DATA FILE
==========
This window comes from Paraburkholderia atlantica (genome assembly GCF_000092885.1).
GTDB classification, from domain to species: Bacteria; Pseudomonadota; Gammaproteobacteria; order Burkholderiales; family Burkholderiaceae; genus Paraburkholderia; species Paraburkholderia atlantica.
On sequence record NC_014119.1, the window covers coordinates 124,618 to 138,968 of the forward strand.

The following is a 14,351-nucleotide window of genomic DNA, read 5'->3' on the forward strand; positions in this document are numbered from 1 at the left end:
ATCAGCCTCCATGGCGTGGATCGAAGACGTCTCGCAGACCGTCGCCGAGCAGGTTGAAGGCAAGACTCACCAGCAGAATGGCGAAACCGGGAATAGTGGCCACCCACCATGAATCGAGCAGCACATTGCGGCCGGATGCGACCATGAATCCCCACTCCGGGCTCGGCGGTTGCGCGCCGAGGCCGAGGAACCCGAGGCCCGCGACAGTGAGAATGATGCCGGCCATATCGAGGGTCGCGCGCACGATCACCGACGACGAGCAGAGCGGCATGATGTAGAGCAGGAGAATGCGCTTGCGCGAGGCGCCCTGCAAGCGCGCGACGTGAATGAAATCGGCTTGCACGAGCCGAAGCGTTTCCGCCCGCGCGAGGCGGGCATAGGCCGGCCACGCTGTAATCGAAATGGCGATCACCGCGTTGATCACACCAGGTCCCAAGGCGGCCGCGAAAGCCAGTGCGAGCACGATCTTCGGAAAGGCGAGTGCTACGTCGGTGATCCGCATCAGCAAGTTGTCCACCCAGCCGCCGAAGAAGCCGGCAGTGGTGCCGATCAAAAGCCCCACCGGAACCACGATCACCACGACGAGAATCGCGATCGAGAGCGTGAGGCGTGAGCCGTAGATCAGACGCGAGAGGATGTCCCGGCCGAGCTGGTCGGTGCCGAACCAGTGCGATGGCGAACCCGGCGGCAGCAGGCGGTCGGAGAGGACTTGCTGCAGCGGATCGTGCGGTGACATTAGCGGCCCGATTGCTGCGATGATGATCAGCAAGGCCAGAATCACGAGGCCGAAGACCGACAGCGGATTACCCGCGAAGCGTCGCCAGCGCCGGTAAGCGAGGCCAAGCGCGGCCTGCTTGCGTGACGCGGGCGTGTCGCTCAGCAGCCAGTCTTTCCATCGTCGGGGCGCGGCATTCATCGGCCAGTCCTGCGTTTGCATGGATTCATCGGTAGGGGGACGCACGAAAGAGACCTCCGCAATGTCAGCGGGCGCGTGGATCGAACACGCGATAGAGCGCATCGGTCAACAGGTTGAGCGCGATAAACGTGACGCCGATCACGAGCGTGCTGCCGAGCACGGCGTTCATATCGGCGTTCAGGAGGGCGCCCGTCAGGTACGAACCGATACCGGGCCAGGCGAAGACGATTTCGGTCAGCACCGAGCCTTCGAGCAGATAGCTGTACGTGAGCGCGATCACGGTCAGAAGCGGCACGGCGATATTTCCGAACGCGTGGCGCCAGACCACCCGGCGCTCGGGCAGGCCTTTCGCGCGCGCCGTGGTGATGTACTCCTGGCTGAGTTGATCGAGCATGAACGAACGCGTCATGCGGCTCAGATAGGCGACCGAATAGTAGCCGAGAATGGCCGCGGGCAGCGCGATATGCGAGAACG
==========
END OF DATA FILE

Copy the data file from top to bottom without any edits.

This window comes from Paraburkholderia atlantica (genome assembly GCF_000092885.1).
GTDB classification, from domain to species: Bacteria; Pseudomonadota; Gammaproteobacteria; order Burkholderiales; family Burkholderiaceae; genus Paraburkholderia; species Paraburkholderia atlantica.
On sequence record NC_014119.1, the window covers coordinates 124,618 to 138,968 of the forward strand.

The following is a 14,351-nucleotide window of genomic DNA, read 5'->3' on the forward strand; positions in this document are numbered from 1 at the left end:
ATCAGCCTCCATGGCGTGGATCGAAGACGTCTCGCAGACCGTCGCCGAGCAGGTTGAAGGCAAGACTCACCAGCAGAATGGCGAAACCGGGAATAGTGGCCACCCACCATGAATCGAGCAGCACATTGCGGCCGGATGCGACCATGAATCCCCACTCCGGGCTCGGCGGTTGCGCGCCGAGGCCGAGGAACCCGAGGCCCGCGACAGTGAGAATGATGCCGGCCATATCGAGGGTCGCGCGCACGATCACCGACGACGAGCAGAGCGGCATGATGTAGAGCAGGAGAATGCGCTTGCGCGAGGCGCCCTGCAAGCGCGCGACGTGAATGAAATCGGCTTGCACGAGCCGAAGCGTTTCCGCCCGCGCGAGGCGGGCATAGGCCGGCCACGCTGTAATCGAAATGGCGATCACCGCGTTGATCACACCAGGTCCCAAGGCGGCCGCGAAAGCCAGTGCGAGCACGATCTTCGGAAAGGCGAGTGCTACGTCGGTGATCCGCATCAGCAAGTTGTCCACCCAGCCGCCGAAGAAGCCGGCAGTGGTGCCGATCAAAAGCCCCACCGGAACCACGATCACCACGACGAGAATCGCGATCGAGAGCGTGAGGCGTGAGCCGTAGATCAGACGCGAGAGGATGTCCCGGCCGAGCTGGTCGGTGCCGAACCAGTGCGATGGCGAACCCGGCGGCAGCAGGCGGTCGGAGAGGACTTGCTGCAGCGGATCGTGCGGTGACATTAGCGGCCCGATTGCTGCGATGATGATCAGCAAGGCCAGAATCACGAGGCCGAAGACCGACAGCGGATTACCCGCGAAGCGTCGCCAGCGCCGGTAAGCGAGGCCAAGCGCGGCCTGCTTGCGTGACGCGGGCGTGTCGCTCAGCAGCCAGTCTTTCCATCGTCGGGGCGCGGCATTCATCGGCCAGTCCTGCGTTTGCATGGATTCATCGGTAGGGGGACGCACGAAAGAGACCTCCGCAATGTCAGCGGGCGCGTGGATCGAACACGCGATAGAGCGCATCGGTCAACAGGTTGAGCGCGATAAACGTGACGCCGATCACGAGCGTGCTGCCGAGCACGGCGTTCATATCGGCGTTCAGGAGGGCGCCCGTCAGGTACGAACCGATACCGGGCCAGGCGAAGACGATTTCGGTCAGCACCGAGCCTTCGAGCAGATAGCTGTACGTGAGCGCGATCACGGTCAGAAGCGGCACGGCGATATTTCCGAACGCGTGGCGCCAGACCACCCGGCGCTCGGGCAGGCCTTTCGCGCGCGCCGTGGTGATGTACTCCTGGCTGAGTTGATCGAGCATGAACGAACGCGTCATGCGGCTCAGATAGGCGACCGAATAGTAGCCGAGAATGGCCGCGGGCAGCGCGATATGCGAGAACG